It\'s not that it was so good it appealed to teens and young adults, it was designed that way. I would be more concerned if a show that would at times be that dark and mature (remember Birthmark, Haunted, Fear itself, Beast Within, How long is forever?, Troq, etc.) had exclusively a kids audience in mind.
So were most of the shows of our (I\'m assuming) time. You also say the show is just bad, but regardless of our opinions, it\'s actually doing pretty good in the ratings, which comes back to my point about the show doing what it\'s trying to do well.
The thing is, they go way too general on how it\'s all for kids. All \'clowns\' (cartoons) are for kids and changing that is corrupting it.
Serious Business was much more direct and effective in its message: People like Young Justice. The people who like Young Justice don\'t like Teen Titans Go. Teen Titans Go thinks it\'s OK to be silly which is what causes Young Justice to look down on them. But Teen Titans Go isn\'t supposed to be serious, and doing so completely defeats the purpose of what they\'re trying. And as much as fans of Young Justice won\'t admit it, they weren\'t deathly serious at all times.
That worked. Everyone could move on. Except the writers couldn\'t, which is how we got the message which I agree with a lot less \"Stop trying to make cartoons not for kids! That\'s wrong!\" The show is cheap as hell to make. It does fine with kids. Stop being butthurt that fans of other DC stuff don\'t like you and ignore them, especially since it seemed that\'s what you wanted to do. I\'m not asking for the show to be cancelled, or for anything so fanboyish. I\'m saying being all pissy about what the Internet thinks and making multiple episodes about it shows incredibly thin skin.
See, that\'s what I\'m talking about. \"You\" may had accepted that and moved on then (the Young Justice episode) but if you search the internet you\'ll find many people weren\'t. Since they already tried the there\'s other shows, let us be us and there was still a lot of people complaining (who again, weren\'t the target demographic), they may have thrown the clown episode in. However, you still gotta remember that this is a show for kids and...well those types of messages are commonplace and maybe most of them are just that, instead of some jab at the critics. They have over a hundred episodes. Even then, yeah, shows take a jab at the audience here and there, not really ground breaking, take it easy.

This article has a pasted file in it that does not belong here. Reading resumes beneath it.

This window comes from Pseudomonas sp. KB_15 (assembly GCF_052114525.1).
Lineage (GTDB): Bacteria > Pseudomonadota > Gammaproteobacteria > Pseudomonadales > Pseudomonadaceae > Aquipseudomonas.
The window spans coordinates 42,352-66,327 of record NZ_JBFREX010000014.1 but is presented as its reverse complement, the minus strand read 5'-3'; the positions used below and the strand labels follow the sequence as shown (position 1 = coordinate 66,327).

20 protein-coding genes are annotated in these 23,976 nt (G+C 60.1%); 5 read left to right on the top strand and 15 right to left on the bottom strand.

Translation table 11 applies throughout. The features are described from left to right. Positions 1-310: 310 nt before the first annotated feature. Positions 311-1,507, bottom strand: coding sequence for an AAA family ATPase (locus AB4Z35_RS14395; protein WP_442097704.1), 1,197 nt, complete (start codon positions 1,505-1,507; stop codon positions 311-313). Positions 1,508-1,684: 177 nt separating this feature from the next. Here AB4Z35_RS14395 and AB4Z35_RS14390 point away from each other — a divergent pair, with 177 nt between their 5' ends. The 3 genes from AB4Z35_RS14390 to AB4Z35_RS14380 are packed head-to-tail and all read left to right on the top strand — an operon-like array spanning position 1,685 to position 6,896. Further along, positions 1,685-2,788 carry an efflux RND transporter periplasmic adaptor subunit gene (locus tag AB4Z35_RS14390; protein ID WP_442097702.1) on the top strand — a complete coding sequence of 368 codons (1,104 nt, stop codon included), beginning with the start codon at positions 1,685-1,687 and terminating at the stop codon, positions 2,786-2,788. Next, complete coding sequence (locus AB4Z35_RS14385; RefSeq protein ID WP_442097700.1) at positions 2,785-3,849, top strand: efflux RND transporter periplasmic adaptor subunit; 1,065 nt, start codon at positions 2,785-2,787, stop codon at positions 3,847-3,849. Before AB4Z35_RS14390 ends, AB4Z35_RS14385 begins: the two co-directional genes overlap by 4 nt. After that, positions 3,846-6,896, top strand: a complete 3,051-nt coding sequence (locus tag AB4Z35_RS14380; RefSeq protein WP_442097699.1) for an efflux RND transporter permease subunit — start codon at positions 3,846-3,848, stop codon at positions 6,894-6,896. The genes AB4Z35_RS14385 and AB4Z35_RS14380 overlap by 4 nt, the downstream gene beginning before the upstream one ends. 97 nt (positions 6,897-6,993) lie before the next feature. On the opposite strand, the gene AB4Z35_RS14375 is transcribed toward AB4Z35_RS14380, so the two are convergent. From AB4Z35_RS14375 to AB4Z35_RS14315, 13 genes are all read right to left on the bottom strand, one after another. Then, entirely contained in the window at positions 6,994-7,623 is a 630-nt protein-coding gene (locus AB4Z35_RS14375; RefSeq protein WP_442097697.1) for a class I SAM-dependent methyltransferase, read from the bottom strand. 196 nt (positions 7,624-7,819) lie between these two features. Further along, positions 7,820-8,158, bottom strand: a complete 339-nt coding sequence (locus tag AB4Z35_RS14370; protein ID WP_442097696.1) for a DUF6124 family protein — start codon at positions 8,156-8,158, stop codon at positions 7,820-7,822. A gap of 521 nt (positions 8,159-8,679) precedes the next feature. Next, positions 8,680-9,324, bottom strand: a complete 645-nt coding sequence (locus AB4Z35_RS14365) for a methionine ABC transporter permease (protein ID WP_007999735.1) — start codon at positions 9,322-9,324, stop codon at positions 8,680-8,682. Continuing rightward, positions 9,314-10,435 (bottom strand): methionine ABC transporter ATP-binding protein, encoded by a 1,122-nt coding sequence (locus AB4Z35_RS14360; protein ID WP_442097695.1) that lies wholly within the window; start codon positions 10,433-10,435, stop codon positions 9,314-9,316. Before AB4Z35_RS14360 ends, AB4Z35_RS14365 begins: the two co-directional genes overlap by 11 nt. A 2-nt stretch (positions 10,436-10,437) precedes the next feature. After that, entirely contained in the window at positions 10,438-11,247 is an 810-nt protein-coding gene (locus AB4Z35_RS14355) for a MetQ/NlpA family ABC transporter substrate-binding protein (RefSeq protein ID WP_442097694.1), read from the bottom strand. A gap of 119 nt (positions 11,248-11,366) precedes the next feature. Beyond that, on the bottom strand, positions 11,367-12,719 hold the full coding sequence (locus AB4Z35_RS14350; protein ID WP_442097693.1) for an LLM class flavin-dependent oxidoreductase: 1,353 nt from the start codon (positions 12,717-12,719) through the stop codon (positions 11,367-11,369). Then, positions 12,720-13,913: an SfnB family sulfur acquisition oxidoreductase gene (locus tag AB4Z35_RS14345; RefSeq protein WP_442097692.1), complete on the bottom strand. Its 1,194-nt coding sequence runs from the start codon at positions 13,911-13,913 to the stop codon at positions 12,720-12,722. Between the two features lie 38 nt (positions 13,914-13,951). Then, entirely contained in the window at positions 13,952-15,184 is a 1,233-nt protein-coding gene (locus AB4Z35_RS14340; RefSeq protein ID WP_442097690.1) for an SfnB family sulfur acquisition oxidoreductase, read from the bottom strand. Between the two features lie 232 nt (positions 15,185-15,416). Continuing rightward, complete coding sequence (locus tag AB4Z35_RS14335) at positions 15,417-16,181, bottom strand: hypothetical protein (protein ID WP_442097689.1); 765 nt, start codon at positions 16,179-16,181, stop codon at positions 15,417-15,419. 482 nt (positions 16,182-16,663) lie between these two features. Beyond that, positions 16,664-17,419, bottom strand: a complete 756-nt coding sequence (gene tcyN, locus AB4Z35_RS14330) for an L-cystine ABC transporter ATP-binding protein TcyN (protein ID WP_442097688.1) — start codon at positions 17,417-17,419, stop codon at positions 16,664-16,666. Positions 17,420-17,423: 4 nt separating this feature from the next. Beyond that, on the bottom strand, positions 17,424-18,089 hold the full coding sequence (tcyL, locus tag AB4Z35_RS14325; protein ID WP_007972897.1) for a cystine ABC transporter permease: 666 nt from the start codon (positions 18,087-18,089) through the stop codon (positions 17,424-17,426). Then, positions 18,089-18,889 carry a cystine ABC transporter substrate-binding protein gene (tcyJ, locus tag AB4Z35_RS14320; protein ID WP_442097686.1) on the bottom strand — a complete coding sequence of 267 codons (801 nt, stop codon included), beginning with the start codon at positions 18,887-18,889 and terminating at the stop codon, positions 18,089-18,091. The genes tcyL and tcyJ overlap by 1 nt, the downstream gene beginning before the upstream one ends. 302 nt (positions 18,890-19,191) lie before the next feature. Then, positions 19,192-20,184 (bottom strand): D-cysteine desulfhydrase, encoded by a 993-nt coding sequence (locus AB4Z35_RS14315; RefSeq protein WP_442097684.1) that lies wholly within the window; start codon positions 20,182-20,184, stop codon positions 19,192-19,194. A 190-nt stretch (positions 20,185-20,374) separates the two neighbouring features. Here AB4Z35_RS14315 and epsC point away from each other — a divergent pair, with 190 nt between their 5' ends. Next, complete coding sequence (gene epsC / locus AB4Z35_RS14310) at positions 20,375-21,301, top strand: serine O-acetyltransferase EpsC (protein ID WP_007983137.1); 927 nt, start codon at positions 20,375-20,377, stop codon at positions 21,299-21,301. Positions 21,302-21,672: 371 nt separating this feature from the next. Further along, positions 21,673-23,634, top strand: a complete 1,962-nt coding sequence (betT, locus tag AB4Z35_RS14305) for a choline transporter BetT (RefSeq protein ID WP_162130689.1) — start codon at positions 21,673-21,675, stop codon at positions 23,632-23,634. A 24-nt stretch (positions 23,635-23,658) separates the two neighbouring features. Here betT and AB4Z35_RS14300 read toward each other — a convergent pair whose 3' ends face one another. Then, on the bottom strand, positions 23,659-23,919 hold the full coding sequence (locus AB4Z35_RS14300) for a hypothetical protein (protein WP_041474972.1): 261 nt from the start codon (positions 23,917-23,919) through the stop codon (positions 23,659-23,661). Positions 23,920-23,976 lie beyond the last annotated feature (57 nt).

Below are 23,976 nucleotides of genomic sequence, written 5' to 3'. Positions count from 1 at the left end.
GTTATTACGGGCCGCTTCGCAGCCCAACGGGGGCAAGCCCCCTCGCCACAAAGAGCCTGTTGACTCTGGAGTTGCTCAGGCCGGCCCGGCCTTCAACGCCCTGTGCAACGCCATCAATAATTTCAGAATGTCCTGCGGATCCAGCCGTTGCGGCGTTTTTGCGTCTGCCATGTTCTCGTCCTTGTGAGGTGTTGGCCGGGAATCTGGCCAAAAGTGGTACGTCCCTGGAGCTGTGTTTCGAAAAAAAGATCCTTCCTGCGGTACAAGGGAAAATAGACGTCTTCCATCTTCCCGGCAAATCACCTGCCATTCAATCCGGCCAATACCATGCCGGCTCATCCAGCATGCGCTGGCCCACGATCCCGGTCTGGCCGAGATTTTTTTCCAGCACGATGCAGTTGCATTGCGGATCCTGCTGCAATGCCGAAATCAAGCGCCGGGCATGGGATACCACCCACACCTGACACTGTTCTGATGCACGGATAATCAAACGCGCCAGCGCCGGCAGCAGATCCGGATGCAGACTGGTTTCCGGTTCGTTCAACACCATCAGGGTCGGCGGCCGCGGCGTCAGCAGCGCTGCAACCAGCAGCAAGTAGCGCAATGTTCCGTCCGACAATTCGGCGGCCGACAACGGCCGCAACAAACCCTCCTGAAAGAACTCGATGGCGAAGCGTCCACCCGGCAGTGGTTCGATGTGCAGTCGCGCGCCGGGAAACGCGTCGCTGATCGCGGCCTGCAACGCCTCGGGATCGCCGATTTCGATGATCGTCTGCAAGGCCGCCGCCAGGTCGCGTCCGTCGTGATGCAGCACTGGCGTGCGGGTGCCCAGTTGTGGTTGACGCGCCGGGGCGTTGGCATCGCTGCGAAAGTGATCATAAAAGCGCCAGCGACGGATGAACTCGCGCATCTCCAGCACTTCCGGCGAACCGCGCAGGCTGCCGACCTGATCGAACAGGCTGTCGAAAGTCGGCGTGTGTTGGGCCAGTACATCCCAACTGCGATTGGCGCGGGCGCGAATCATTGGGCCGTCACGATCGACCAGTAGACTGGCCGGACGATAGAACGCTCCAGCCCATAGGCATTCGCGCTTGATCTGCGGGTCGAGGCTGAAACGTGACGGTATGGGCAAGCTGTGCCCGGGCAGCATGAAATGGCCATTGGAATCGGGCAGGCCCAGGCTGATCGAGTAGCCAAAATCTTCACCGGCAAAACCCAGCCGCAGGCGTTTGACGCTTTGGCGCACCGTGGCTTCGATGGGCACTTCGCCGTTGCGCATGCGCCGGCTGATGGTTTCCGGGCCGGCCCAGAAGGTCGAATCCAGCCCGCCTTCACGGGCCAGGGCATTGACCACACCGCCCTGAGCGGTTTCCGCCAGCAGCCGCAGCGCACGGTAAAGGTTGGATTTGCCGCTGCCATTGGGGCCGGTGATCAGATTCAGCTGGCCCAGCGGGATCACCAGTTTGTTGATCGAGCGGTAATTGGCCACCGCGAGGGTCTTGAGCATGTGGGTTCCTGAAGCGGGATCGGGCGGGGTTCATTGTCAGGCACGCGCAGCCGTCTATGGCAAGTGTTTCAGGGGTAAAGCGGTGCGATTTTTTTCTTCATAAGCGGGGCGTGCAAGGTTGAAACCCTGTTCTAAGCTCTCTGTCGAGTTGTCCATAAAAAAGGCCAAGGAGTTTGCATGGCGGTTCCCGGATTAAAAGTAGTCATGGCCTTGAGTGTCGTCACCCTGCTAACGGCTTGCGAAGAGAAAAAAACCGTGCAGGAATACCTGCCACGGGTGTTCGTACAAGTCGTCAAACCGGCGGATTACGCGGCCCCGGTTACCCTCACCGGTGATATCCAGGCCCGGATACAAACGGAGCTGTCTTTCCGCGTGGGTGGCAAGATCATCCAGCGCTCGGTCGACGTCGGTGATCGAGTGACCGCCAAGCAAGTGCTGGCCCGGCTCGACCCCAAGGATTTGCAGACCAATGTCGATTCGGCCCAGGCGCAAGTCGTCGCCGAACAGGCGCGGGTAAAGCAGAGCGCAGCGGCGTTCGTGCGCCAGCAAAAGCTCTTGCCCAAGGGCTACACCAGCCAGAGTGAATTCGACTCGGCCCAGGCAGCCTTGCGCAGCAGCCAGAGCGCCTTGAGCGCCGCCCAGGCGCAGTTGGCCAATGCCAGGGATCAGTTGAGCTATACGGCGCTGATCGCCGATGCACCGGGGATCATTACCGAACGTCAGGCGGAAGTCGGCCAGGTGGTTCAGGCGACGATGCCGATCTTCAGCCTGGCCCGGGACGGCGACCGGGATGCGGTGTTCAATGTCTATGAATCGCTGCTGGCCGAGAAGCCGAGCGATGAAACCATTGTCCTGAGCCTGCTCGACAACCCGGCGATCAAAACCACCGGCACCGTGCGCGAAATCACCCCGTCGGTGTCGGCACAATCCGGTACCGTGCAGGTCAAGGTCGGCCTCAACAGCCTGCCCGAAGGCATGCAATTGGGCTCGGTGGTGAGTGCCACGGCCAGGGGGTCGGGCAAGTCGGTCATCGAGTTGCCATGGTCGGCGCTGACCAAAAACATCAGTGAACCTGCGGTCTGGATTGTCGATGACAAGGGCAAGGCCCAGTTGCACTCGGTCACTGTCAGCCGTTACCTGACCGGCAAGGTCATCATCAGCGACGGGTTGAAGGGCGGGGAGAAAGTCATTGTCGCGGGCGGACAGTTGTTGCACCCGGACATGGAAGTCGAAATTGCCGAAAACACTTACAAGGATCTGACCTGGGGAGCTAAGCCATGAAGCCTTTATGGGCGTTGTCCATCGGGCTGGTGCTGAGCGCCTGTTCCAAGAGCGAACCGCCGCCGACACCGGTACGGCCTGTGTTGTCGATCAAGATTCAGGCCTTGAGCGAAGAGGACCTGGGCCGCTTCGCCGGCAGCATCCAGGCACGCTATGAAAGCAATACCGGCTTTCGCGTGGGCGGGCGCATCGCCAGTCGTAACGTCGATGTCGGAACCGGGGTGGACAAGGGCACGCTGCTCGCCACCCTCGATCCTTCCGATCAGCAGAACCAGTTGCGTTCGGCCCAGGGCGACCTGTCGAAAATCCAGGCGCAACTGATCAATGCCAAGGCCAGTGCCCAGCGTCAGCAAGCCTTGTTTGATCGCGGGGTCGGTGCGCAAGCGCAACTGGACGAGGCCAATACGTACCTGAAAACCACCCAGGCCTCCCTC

It's not that it was so good it appealed to teens and young adults, it was designed that way.
No, it wasn't. The writers explicitly stated in interview that it was meant to be a kid show and they didn't expect it to work that well with young adults and teens, even though they appreciated the attention. Now, maybe they were lying, but I find it most likely that they just didn't talked down to kids and gave them more credit to endure the darker episodes you list. Or maybe they started out making it just for kids and then went with the older fandom. Both are equally possible.
So were most of the shows of our (I'm assuming) time.
Not most, but yeah, I did find bad kid shows back then, though never quite as terrible as that one. And guess what? It already pissed me off back then even as a kid. I am not criticizing this show for talking down to kids; I have seen shows that did that and still managed to be somewhat decent. I am criticizing it because it just has plain bad tastes, unlikable protagonists and aesops that could lead to terrible influence on children should they take them seriously.
You also say the show is just bad, but regardless of our opinions, it's actually doing pretty good in the ratings, which comes back to my point about the show doing what it's trying to do well.
I KNOW it has good ratings, and that's precisely what worries me: I am afraid to see how children who grew up with that kind of show as favourite will turn out. Hopefully I don't give them enough credit, and growing up they will realize the mess this show was. The ratings also aren't indicative of quality; that show is based on superheroes (something kids and part of the adults love), it's based on a popular show and Cartoon Network keep advertising it like hell while putting it everywhere. OF COURSE it will get good rating in these conditions, regardless of its quality.
No, it wasn\'t. The writers explicitly stated
Ok I couldn\'t find that anywhere, however, assuming it\'s true. That\'s the steamiest pile of bs on their part. I listed some of the more mature (not nesesarily dark) episodes, but even then, since the beggining this show seemed to just not aimed solely at kids, but aimed more at teen agers than kids. Sisters (the Darkfire one) is the second episode. This is not about not talking down to kids but using stories and settings that relate more to an older audience to begin with. It kinda played out like an episode of a teen comedy with superheroes.